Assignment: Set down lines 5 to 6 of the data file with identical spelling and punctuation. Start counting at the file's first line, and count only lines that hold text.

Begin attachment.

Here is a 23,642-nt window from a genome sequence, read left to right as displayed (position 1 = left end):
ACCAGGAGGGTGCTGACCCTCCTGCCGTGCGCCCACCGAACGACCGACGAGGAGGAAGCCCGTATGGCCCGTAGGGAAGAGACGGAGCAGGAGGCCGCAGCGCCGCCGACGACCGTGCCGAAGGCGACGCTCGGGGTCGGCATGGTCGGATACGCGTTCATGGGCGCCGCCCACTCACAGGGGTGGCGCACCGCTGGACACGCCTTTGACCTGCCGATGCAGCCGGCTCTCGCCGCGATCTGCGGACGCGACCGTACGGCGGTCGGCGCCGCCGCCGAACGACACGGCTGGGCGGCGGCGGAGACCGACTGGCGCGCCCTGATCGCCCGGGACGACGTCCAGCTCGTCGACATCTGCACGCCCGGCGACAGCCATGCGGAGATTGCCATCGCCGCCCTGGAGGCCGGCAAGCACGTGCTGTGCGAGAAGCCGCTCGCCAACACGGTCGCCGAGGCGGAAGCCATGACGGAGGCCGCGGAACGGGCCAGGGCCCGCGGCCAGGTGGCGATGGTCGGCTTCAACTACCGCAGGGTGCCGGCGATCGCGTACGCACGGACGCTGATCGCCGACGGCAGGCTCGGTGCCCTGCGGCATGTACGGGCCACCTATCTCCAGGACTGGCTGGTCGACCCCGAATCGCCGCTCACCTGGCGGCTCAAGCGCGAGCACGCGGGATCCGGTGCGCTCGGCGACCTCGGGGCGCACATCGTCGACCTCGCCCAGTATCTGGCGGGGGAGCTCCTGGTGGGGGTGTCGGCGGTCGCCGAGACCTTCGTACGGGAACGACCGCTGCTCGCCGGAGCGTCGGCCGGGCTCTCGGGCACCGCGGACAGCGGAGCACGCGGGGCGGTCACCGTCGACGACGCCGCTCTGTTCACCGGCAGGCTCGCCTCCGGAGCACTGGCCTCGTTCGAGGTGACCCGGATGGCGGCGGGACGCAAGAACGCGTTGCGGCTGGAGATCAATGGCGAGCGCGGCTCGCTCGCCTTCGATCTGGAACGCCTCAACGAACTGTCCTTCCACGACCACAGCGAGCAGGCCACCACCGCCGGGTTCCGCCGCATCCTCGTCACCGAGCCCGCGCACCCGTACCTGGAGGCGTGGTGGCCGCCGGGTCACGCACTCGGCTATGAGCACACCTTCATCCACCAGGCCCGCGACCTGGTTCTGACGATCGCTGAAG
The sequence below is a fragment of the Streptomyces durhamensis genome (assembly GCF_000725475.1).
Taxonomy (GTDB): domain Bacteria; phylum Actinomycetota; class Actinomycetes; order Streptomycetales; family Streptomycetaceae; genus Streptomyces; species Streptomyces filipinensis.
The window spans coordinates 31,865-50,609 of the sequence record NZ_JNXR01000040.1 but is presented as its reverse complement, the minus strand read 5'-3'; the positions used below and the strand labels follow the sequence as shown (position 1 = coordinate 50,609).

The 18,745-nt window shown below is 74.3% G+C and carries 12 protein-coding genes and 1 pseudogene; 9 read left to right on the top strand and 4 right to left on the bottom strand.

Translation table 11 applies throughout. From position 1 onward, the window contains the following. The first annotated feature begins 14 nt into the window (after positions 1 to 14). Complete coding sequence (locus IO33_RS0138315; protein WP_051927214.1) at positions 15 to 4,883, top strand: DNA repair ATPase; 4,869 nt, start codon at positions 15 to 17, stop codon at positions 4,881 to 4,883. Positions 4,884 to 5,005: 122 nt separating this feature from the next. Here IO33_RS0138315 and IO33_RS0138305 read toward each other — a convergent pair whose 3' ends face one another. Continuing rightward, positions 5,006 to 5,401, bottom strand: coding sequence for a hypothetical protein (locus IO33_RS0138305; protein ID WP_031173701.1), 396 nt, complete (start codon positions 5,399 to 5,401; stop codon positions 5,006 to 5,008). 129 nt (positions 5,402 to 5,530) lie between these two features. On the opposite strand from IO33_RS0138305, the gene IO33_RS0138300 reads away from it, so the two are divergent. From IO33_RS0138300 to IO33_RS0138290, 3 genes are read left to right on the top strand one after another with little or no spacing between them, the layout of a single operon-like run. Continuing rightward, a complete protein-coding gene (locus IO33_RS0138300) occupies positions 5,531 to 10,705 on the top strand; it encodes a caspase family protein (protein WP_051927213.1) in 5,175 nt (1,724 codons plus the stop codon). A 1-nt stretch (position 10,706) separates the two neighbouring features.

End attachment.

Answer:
The window spans coordinates 31,865-50,609 of the sequence record NZ_JNXR01000040.1 but is presented as its reverse complement, the minus strand read 5'-3'; the positions used below and the strand labels follow the sequence as shown (position 1 = coordinate 50,609).

The 18,745-nt window shown below is 74.3% G+C and carries 12 protein-coding genes and 1 pseudogene; 9 read left to right on the top strand and 4 right to left on the bottom strand.